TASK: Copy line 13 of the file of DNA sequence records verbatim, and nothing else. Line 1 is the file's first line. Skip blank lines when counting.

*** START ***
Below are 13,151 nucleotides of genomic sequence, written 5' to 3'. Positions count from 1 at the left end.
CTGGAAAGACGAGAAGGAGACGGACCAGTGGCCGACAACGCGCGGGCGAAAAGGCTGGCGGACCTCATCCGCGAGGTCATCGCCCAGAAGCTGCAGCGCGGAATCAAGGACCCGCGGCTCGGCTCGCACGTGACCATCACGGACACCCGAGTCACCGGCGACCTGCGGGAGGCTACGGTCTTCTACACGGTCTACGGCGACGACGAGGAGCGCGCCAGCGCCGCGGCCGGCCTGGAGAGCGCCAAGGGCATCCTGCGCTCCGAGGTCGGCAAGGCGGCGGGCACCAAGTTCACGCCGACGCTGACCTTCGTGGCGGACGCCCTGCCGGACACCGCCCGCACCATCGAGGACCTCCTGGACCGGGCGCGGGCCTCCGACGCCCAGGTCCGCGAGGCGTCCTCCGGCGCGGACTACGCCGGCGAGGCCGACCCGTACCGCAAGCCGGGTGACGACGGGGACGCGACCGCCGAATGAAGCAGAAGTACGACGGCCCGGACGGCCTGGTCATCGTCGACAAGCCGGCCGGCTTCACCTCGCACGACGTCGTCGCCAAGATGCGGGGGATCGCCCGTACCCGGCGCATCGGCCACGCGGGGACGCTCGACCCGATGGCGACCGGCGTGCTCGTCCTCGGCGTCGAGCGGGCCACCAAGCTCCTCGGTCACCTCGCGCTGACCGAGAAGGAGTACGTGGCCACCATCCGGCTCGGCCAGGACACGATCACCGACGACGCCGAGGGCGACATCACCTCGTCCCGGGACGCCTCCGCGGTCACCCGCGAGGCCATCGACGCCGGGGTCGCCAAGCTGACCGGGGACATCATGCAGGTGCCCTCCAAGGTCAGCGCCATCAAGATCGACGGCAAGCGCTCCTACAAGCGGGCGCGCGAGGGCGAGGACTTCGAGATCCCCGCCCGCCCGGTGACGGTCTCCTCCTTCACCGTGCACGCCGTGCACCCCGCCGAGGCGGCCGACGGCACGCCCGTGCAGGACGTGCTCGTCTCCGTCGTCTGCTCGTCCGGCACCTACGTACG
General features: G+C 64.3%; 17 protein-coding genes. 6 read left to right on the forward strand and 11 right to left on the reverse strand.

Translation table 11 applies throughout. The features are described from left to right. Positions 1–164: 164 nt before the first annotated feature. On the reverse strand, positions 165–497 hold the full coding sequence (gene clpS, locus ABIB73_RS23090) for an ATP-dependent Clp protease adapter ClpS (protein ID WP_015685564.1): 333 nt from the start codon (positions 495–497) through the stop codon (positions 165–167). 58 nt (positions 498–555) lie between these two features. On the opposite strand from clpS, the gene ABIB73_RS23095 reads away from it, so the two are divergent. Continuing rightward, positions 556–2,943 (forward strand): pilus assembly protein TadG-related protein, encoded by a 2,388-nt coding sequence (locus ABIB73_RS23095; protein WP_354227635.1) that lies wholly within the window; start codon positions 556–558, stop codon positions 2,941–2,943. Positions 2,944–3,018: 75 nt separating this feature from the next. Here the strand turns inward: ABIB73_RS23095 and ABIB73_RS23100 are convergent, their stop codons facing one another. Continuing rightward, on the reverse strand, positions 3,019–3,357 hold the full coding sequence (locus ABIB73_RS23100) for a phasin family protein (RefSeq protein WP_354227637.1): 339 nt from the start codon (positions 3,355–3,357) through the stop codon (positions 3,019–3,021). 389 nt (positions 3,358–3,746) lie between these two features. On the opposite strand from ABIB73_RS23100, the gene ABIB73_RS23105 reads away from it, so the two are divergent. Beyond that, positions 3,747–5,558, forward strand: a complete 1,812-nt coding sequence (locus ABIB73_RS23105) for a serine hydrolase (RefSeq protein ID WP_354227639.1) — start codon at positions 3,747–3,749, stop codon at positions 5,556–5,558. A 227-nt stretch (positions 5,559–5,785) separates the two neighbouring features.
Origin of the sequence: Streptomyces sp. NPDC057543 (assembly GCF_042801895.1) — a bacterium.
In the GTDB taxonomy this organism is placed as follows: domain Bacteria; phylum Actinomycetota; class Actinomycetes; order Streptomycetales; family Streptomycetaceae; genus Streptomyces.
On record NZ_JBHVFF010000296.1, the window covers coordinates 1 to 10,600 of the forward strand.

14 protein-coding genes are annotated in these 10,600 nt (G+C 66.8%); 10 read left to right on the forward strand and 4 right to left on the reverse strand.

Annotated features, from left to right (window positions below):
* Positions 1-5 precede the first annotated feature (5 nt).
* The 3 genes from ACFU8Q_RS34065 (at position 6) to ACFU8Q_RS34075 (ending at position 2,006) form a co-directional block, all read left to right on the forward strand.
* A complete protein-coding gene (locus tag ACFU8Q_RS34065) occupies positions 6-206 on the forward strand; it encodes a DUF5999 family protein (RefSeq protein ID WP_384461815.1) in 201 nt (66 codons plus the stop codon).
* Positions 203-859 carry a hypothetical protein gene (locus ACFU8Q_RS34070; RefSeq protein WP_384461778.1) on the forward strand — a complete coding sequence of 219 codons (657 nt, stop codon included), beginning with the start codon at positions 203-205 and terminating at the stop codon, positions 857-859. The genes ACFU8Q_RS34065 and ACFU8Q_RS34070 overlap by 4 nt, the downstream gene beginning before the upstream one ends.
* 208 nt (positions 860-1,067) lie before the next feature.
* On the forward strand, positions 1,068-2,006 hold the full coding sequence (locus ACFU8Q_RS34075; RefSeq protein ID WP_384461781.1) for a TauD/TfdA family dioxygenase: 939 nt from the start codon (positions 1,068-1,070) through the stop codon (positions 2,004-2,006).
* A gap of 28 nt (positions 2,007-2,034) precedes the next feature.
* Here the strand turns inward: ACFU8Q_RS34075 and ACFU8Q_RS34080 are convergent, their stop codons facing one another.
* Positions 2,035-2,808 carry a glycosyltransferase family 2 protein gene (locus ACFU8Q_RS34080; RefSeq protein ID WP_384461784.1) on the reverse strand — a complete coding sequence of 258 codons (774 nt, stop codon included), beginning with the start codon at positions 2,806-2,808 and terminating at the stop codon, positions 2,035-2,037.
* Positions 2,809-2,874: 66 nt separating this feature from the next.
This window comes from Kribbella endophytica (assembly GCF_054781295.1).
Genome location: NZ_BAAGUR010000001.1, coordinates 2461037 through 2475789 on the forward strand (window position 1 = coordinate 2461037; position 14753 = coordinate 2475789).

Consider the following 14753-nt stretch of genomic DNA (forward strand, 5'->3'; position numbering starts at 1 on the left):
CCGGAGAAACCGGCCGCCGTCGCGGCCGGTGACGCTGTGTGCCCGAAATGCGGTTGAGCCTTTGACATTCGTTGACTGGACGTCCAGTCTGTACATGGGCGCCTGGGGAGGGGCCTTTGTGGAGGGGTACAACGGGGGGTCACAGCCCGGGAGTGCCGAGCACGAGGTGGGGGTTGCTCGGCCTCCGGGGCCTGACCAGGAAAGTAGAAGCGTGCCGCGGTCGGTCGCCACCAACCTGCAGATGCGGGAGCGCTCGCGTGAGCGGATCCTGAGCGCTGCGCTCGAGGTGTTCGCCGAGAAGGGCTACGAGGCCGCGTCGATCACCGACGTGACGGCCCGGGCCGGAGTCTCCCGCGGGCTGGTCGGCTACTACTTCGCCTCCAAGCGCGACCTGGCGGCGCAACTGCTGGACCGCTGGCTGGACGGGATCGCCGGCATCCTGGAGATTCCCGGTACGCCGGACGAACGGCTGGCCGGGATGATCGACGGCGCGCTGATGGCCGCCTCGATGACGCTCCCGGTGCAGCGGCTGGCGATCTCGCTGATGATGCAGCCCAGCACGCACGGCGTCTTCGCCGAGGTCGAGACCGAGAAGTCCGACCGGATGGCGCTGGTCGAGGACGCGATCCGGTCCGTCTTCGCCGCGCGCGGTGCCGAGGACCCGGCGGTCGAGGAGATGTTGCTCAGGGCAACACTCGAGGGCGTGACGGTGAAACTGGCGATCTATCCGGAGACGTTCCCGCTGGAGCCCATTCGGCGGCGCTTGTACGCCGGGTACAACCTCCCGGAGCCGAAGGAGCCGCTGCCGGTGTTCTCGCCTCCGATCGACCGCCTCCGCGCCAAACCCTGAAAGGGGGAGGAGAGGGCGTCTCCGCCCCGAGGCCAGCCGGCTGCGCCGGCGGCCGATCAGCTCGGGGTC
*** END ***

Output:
* Positions 203-859 carry a hypothetical protein gene (locus ACFU8Q_RS34070; RefSeq protein WP_384461778.1) on the forward strand — a complete coding sequence of 219 codons (657 nt, stop codon included), beginning with the start codon at positions 203-205 and terminating at the stop codon, positions 857-859. The genes ACFU8Q_RS34065 and ACFU8Q_RS34070 overlap by 4 nt, the downstream gene beginning before the upstream one ends.